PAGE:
3D Printing Industry Year in Review: July 2021
July has been an active month for investments in 3D printing and SPAC deals, with announcements from Fathom Digital Manufacturing, Fast Radius and Markforged. Desktop Metal and Essentium acquired companies, while 3D Systems and Renishaw grabbed the headlines for selling them. The world of 3D printing for construction has also come to life with several âworld firstsâ from companies such as MX3D, Twente Additive Manufacturing and COBOD.
The wave of SPAC mergers continues
On-demand manufacturing company Fathom digital manufacturing announced its intention to go public through a merger with Special Purpose Acquisition Company (SPAC) Altimar Acquisition Corp. II. The deal will see Altimar partner with Fathom to form a $ 1.5 billion company backed by $ 80 million in funding. The company said it would use the new capital to increase its production capacity and accelerate inorganic growth.
Elsewhere, digital manufacturing service provider Rapid radius announced its intention to go public through a merger with SPAC ECP Environmental Growth Opportunities (ENNV). The joint venture was to be valued at around $ 995 million, with Fast Radius shareholders posting 100% of their equity. Any funding raised through the deal has been used to fund the company’s ongoing software development and facilities expansion strategy, with the hope of increasing its annual revenue to $ 635 million. dollars by 2025.
“We are delighted to partner with ENNV, as their team’s long history of success, their history of being at the forefront of new sustainable infrastructure transitions and their institutional reach will accelerate the next chapter of our growth.” said Lou Rassey, CEO of Quick Ray. âOur Board of Directors and management team remain committed to delivering our proven business model and creating value for all stakeholders. “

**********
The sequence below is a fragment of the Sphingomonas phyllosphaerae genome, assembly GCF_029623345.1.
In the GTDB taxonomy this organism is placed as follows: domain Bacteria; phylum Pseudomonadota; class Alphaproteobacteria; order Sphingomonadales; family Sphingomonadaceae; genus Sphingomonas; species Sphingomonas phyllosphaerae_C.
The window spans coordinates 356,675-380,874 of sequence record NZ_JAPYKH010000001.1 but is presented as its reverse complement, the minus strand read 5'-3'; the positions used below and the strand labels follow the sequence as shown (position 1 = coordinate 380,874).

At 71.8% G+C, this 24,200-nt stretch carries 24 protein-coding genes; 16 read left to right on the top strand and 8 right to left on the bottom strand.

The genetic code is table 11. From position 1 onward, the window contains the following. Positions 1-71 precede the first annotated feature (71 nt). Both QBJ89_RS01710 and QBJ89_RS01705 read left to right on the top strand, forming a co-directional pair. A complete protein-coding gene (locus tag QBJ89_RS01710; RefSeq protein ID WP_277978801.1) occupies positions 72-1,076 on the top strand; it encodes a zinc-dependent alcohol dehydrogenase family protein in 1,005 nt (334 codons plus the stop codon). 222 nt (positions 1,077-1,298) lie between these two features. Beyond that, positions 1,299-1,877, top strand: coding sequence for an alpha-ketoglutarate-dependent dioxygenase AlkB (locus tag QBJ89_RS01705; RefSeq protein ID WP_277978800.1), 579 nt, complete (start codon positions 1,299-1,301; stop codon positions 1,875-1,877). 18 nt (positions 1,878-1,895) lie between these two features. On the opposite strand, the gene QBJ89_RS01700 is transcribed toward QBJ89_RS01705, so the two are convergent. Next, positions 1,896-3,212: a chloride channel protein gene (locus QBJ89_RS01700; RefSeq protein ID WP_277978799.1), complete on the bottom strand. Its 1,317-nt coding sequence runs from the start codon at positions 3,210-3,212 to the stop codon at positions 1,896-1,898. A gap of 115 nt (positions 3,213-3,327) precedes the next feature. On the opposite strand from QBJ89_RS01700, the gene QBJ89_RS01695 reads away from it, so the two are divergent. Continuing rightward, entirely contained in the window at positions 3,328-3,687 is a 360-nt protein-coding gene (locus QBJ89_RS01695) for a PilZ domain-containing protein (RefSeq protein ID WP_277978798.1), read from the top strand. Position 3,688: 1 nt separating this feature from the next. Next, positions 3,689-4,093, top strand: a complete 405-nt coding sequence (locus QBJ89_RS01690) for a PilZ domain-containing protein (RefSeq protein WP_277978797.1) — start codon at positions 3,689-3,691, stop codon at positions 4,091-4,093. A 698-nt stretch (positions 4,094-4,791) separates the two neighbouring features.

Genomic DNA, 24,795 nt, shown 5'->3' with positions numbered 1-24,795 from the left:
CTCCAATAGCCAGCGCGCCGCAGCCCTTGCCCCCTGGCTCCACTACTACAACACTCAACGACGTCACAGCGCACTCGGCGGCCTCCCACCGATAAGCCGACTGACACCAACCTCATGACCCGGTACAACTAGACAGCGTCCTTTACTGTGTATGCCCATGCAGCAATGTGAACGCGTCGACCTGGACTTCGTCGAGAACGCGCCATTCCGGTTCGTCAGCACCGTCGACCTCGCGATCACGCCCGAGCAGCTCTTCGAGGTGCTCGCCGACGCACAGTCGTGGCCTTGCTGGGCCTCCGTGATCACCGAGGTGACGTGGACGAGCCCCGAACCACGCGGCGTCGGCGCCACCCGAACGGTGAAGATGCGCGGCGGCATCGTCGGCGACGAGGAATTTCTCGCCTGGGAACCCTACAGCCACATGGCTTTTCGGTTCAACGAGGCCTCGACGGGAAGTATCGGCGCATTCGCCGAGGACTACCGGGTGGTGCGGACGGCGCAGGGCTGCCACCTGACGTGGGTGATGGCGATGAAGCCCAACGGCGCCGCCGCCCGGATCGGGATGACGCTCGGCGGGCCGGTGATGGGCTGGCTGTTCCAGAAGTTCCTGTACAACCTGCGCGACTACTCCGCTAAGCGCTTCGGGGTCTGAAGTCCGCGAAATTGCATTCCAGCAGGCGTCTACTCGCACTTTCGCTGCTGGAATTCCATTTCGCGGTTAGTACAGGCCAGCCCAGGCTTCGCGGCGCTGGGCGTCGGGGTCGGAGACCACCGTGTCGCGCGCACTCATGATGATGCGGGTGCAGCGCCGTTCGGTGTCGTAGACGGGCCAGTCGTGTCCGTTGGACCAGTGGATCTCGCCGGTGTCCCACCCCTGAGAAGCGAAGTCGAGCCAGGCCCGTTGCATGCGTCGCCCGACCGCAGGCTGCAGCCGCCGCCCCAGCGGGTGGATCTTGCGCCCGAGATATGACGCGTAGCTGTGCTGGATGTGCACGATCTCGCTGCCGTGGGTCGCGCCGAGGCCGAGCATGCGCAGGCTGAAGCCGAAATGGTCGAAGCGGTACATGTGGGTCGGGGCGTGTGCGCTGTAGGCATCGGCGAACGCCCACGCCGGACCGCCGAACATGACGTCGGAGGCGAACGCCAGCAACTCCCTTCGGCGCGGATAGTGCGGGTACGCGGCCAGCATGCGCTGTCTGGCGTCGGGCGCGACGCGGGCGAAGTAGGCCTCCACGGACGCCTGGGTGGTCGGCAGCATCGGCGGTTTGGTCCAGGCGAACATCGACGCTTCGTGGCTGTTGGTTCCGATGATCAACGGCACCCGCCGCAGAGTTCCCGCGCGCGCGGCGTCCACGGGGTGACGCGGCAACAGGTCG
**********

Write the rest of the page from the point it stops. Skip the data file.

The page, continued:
Finally, manufacturer of metal 3D printers Markforged started trading on the New York Stock Exchange (NYSE). The combined companies, united under the âMarkforged Holding Corporationâ banner, were valued at $ 2.1 billion. Going public, Markforged raised $ 361 million in gross proceeds, which it has since used to fund the continued expansion of its product portfolio.
âAs a publicly traded company, we will continue to focus on executing our ambitious roadmap for our products and further accelerate innovation, broaden customer adoption and capitalize on strong secular trends in AM, âsaid Shai Terem, President and CEO of Markforged. âThis will allow us to expand our platform to even more manufacturing floors around the world for critical use cases. “
Acquisitions and sales in the additive manufacturing sector
July was also marked by several major acquisition news, with the 3D printer maker Office metal announcing the acquisition of the Belgian coating technology developer Aerosint. The latter’s selective powder deposition technology allows users to 3D print multiple materials simultaneously, unlocking powder efficiency, cost savings and throughput gains. Having now bought the company, Desktop Metal intends to gradually integrate this multi-material process into its own offer, while allowing the company to operate independently as a 100% subsidiary.
âThis transaction advances our strategy of having differentiated printing technologies that enable a growing set of large-scale AM ââ2.0 applications,â said Ric Fulop, Founder and CEO of Desktop Metal. âToday people print parts, but in the future people will be looking to print complete products, which can be made of multiple materials. Multi-material printing is the next frontier in additive manufacturing.
In the same way, Essentium, the 3D printer maker behind the High-Speed ââExtrusion (HSE) 3D printing platform, has signed a letter of intent to acquire Collider, the developer of the hybrid additive manufacturing process ” Programmable tooling â.